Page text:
Poetry Information

A Ship to Remember


Hammers. Timbers. Iron. Steel.

They're laying down a mighty keel.

As ant-like workers scurry round

I hear a truly riveting sound.

And as she rises midst the swarm

I see the beauty of her form.

(He has no soul who cannot see

How I am forced to call her "she".)

And then, 'a sudden, she's a ship!

She waltzes down that mighty slip.

Then, in the water, no splash, mind,

This lady floats. Oh! How refined!

Southampton docks: I want to feel,

And touch, and taste the British steel!

Palatial, and stately too.

(There was no like in Xanadu.)

The passengers, the crew, all we

Are safe aboard, so out to sea.

The cheers, the midget well-wish fleet,

That siren deck beneath my feet!

A jewelled city, in the night,

From shame, the very stars took flight.

Her mighty speed seemed but a creep,

So steady that she seemed asleep.

Indeed the city slept. A few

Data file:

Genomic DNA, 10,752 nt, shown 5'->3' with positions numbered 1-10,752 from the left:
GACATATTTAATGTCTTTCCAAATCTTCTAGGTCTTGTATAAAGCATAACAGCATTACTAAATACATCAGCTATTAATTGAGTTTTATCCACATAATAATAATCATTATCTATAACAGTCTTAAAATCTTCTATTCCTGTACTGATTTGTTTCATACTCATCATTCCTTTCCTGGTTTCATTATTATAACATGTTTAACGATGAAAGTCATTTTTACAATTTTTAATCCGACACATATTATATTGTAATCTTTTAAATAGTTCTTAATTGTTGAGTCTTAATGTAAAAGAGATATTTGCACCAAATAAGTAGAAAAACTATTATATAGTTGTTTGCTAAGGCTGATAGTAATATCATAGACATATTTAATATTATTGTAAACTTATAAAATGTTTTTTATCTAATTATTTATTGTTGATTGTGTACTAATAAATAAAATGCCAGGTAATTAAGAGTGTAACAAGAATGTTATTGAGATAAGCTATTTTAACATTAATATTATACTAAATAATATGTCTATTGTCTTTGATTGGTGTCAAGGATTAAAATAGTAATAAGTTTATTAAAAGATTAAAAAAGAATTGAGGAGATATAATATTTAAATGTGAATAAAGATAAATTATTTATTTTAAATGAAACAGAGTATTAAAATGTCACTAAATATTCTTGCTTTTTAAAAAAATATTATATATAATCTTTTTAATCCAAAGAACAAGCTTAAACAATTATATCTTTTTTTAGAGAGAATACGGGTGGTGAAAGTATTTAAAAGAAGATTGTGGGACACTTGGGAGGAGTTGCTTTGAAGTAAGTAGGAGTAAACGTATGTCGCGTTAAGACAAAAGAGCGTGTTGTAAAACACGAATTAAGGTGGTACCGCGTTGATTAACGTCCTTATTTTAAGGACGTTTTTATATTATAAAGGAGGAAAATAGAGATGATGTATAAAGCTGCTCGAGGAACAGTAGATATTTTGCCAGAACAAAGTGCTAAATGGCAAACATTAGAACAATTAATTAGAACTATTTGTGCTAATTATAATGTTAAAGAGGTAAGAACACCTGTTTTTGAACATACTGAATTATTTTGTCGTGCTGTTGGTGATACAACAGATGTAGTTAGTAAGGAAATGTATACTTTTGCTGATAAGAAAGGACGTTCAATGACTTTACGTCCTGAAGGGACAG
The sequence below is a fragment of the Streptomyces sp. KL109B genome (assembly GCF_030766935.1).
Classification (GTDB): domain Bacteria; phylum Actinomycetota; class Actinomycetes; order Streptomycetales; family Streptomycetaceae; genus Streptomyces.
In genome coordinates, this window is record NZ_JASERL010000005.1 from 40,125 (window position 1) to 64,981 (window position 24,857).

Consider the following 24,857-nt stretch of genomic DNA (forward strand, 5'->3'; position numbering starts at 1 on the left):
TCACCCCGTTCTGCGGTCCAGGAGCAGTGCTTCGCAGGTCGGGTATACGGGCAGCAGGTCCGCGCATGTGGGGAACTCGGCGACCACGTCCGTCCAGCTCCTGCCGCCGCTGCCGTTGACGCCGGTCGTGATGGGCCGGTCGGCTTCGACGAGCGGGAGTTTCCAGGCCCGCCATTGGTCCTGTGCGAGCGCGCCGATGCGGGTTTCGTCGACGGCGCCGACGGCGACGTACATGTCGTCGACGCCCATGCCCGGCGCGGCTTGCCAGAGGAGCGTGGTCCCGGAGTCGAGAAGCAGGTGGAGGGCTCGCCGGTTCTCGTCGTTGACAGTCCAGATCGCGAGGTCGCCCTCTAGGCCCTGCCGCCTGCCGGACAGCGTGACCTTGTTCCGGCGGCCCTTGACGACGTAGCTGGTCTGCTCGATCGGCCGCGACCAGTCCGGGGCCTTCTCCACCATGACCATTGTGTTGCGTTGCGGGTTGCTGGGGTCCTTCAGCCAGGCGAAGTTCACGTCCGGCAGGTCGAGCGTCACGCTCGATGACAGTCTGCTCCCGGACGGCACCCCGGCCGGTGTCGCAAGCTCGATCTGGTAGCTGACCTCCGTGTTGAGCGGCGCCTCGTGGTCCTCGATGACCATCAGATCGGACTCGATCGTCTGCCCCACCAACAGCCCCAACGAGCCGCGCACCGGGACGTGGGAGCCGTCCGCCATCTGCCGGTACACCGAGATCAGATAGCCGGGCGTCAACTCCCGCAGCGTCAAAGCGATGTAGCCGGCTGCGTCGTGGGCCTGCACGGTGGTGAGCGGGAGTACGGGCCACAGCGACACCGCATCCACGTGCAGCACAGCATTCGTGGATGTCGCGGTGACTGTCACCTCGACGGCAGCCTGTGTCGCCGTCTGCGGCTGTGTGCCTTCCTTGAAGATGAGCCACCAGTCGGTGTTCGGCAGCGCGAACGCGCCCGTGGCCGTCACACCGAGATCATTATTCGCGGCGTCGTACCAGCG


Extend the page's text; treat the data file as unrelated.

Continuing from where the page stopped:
Remained awake, they mostly crew,

To feed the rav'nous boilers' maw,

To bake the bread, sort mail, and more.

I almost dozed and wished my bed,

But:

"Iceberg!", "Iceberg! Dead ahead!"

With straining engines, spinning wheel,

She strove to swerve her awesome keel

And almost, almost, but, not quite --

A straining shrieking rent the night

And rent her hull. (I took no fright.)

'Twas but a glancing blow", I think,

She will not, cannot, must not sink!

But down below the decks, unseen:

In sneaks the ocean cold and keen.

And as up each steel wall it grows

It reaches top, and overflows.

Boats are lowered. Ah! Sad few.

"Women and babes first!", shout the crew.

A panicked man, in dressing-gown:

"My God! My God! She's going down!"

"Nearer my God, to thee how near".

The band plays on, to calm the fear.

"You've done your duty, lads, now go."

But does the music stop? Oh no.

A fervent prayer to He who saves

As down she slips beneath the waves.

The silence!

Then those dreadful screams.

(I sometimes hear them in my dreams.)

Next morn, upon that sorrowed billow

A wreath, a chair, a toy, a pillow.

No souls, the souls are all asleep.

I stand in silent prayer, and weep.

Patrick Lockerby - March 2005

Born 1946, London, England.
Grammar-school educated.
Retired engineer.

Interests:
Anything at all to do with language & linguistics, esp. -- poetry, prose; natural language processing; control and communication in human systems; law, lies, logic.


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